Marks & Spencer UK plans rights issue and dividend cut

Retailer to pay up to €871m for 50% stake in online food delivery service Ocado

M&S will pay Ocado £750m for a half share in the venture. Photograph: Justin Tallis/AFP/Getty Images

M&S will pay Ocado £750m for a half share in the venture. Photograph: Justin Tallis/AFP/Getty Images

 

Marks & Spencer unveiled on Wednesday plans to launch a rights issue and slash its dividend as it forges a joint venture with Ocado to take the high-street retailer into the online grocery business.

M&S will pay Ocado £750 million (€871 million ) for a half share in the venture, which will use Ocado’s “smart platform” technology and trade as ocado.com. M&S will contribute branding and sourcing. Ocado will retain the other half share and gets to nominate the venture’s chief executive.

Ocado.com “will combine M&S’s highly regarded branded food and beverage range with Ocado’s existing range of own-label and third-party branded products” from September 2020.

At that point groceries from Waitrose – which has supplied Ocado since its inception in the early 2000s, and received about £15 million in sourcing fees in the online retailer’s last financial year – will disappear from the Ocado site.

M&S said the pact would be “primarily” funded with equity. The board plans to conduct a rights issue to raise up to £600 million, while the group will also reduce its dividend by 40 per cent to a “sustainable level from which to grow in line with earnings over time”.

Steve Rowe, M&S’s chief executive, denied he had overpaid. “We think we’re paying a fair price for a fully aligned business with shared common goals ... We are partnering with the leader, the global leader, in online technology and delivery. This is really the only way M&S could have moved food online,” he told reporters on a conference call.

The supply agreement will also include non-exclusive rights to sell M&S’s general merchandise products online.

Shares in M&S were 7.7 per cent lower in early trading while Ocado shares were up 6 per cent.

Long-term potential

Citi analyst Adam Cochrane said that for M&S, the transaction was “an expensive but arguably necessary way to enter the market in the short term”, but offered long-term potential.

“The rights issue and dividend cut will come as a surprise to many,” he added – with the dividend reduction suggesting M&S is planning more heavy investment in either the joint venture or its existing store estate.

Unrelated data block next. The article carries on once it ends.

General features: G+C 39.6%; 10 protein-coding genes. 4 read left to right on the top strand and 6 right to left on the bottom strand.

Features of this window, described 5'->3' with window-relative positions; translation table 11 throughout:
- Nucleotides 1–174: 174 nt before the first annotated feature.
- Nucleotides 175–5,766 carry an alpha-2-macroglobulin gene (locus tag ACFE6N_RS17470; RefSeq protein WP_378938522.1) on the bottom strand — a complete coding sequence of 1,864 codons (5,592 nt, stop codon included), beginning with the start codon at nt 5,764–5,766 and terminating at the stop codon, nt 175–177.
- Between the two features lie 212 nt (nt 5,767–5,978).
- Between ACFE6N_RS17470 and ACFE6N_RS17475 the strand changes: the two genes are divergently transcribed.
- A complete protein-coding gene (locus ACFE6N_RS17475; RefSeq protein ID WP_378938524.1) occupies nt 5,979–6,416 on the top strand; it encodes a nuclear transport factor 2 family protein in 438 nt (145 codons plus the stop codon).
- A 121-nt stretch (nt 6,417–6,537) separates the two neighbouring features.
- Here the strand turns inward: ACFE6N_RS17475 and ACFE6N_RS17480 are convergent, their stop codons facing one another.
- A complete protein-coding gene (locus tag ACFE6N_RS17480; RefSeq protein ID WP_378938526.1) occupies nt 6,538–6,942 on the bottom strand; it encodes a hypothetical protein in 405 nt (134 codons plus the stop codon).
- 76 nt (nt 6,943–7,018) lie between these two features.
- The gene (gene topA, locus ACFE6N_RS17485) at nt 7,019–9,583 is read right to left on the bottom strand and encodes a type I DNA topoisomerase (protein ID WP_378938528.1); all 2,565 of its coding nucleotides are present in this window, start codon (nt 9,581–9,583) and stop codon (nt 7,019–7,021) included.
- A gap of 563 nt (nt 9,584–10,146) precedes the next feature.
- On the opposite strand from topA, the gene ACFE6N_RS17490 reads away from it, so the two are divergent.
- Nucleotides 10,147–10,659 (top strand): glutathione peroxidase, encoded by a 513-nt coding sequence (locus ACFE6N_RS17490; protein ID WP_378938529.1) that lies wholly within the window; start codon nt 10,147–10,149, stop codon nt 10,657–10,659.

The payment will be £562.5 million in upfront cash and a deferred payment of £187.5 million plus interest five years after completion, depending on the satisfaction of certain financial and operational conditions.

Ocado said the proceeds would fully fund the development of all fulfilment centres it has committed to build for clients including Casino in France, Kroger in the US and Sobeys in Canada.

Ocado also said the profitability of its retail business would have been reduced by £50 million to £34 million had the joint venture structure been in place during its last financial year.

“The £50 million is a combination of fees for technology and mechanical handling systems plus services provided, a management fee for running the operation and some recovery of the cost of historic assets that are now being used exclusively,” said Duncan Tatton-Brown, Ocado’s finance director.

However, he added that the venture would incur lower levels of ongoing capital spend and that the restated profit number did not include benefits from the combination. “We do not expect this to be the joint venture profitability going forward,” he said.

Cost savings

Mr Rowe of M&S said he expected about £70 million of synergies from cost savings and increased buying power. He also said the venture would have access to M&S data, including from its seven million loyalty card holders. He added that the rights issue and dividend cut were “part of the financing of the deal and a way of making sure our balance sheet is appropriate and in line with our earnings”.

Bernstein analyst Bruno Monteyne noted that the venture had also committed to more fulfilment capacity, equivalent to eight new warehouses over the next 12 years, and said the future fee income for Ocado’s solutions business effectively added another £1 billion to the overall value of the transaction.

Tim Steiner, the co-founder and chief executive of Ocado, said he expected a positive reaction from customers to the switch in supplier. “We are absolutely confident we will acquire more customers.”

“I have got messages from customers since the talk first started saying ‘Please do it’... We have done very extensive consumer research that suggests customers are very happy with it,” he added.

Waitrose own-label products account for about 10 per cent of Ocado’s entire range, but a quarter of its sales.

Mr Steiner added that the tie-up with M&S would not affect Ocado’s existing arrangements with WM Morrison, which had been kept informed of developments. – Copyright The Financial Times Limited 2019